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Are Wet Nurses Still A Thing? The Answer Is Actually Fascinating

The history of wet nurses — women who breastfeed other women’s babies — is complicated and controversial. While it became a visible occupation in America in the late 19th century, prior to Emancipation wet nursing was often the work of enslaved people. Even when wet nursing did become a paid profession, it was often poor women forfeiting their own baby’s milk to feed wealthy mothers unable or uninterested in feeding their own. But do wet nurses still exist today?

Kristin Gourley, an International Board of Lactation Consultant manager at Lactation Link LLC, tells Romper that yes, wet nurses still exist, and they can be found right here in America.

“Wet nurses still exist but not many people talk about it and when it does happen it's much less of a paid position like it was centuries ago,” Gourley says. Today, wet nursing (or cross nursing, as it’s more commonly called) is a much more casual affair.

It’s “much more a friend breastfeeding her friend's baby while her friend has to work, for example,” Gourley explains.

Some might argue that before present day, wet nurses have always been exploited, be it as enslaved people or low-wage employees. “As a form of exploitation specific to slave mothers, enforced wet-nursing constituted a distinct aspect of enslaved women’s commodification,” wrote Emily West and R. J. Knight in Mothers’ Milk: Slavery, Wet-Nursing, and Black and White Women in the Antebellum South. They explained that “white women used wet-nursing as a tool to manipulate enslaved women’s motherhood for slaveholders’ own ends.”

Following the end of the Civil War, the wet nurse experience changed. It became an aristocratic woman’s choice. But still the choice was fraught. “There’s evidence of wealthy women who were just heartbroken that for whatever reason they weren’t able to breastfeed. And there’s other evidence of women who were just as happy to hand over their children to a wet nurse,” historian Jacqueline H. Wolf told Time magazine in a 2018 interview.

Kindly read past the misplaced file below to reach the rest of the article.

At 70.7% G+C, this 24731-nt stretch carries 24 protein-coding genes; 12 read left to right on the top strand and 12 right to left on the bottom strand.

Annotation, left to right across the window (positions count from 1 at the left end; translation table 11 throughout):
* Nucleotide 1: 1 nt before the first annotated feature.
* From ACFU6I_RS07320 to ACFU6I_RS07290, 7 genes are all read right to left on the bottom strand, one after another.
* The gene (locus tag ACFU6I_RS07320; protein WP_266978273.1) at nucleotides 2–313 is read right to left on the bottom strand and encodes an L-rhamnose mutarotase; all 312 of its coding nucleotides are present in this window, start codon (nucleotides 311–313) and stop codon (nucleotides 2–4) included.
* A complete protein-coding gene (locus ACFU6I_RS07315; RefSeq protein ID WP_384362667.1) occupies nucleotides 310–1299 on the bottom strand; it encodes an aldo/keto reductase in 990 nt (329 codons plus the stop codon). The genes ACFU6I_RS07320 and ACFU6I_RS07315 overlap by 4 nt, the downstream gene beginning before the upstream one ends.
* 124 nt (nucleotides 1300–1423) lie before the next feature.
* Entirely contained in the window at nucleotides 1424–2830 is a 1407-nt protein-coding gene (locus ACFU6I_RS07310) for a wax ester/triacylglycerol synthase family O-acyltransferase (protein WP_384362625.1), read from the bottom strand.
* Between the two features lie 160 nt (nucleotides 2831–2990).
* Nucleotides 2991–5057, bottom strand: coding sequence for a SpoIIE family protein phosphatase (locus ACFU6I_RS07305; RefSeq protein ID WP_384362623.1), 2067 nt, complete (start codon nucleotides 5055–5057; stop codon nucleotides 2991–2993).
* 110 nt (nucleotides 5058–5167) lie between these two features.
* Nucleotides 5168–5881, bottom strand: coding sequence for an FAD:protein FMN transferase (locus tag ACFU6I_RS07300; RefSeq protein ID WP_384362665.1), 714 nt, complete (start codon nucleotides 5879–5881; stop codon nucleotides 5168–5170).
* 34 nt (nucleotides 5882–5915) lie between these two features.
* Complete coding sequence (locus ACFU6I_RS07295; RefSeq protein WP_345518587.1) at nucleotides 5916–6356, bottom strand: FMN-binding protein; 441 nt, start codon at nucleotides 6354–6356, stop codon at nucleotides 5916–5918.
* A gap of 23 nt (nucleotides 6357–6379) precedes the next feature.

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Today wet nursing has evolved once again. “For those who need breastmilk for their baby long-term or in larger amounts, informal milk sharing is much more common,” Gourley tells Romper. “It's not generally an encouraged or discouraged thing in the lactation community. As always, it's important to be sure that the person nursing your baby doesn't have any breastfeeding-communicable diseases such as HIV.”

"I will say that more commonly people share milk by pumping," Leigh Anne O'Connor, an IBCLC, tells Romper. "In my experience the people who nurse other peoples' babies directly are typically friends and family. If you know the person and know they are generally healthy then it is great!"

As O'Connor explains to Romper, human milk is designed for human babies and so it's totally appropriate to share. But the business behind hiring wet nurses is murky. And O'Connor cautions women to do their own research. "I would want to make sure that the person has a baby and has a clean bill of health," she says. "If someone is looking for milk for their baby and they do not have a trusted friend who can be their wet nurse, I recommend they source from an accredited human milk bank."

The good news is, human milk banks are become more and more prevalent. To learn more about these services, O'Connor recommends women visit one of the following sites:

Human Milk Banking Association of North America

The New York Milk Bank – Give. Nourish. Thrive.

Donor Breast Milk • Mothers' Milk Bank Northeast


Kristin Gourley, International Board of Lactation Consultant manager at Lactation Link LLC

Leigh Anne O'Connor, IBCLC,

Studies Referenced:

West, E., & Knight, R.J. (2017). Mothers’ Milk: Slavery, Wet-Nursing, and Black and White Women in the Antebellum South. Journal of Southern History83(1), 37-68. doi:10.1353/soh.2017.0001.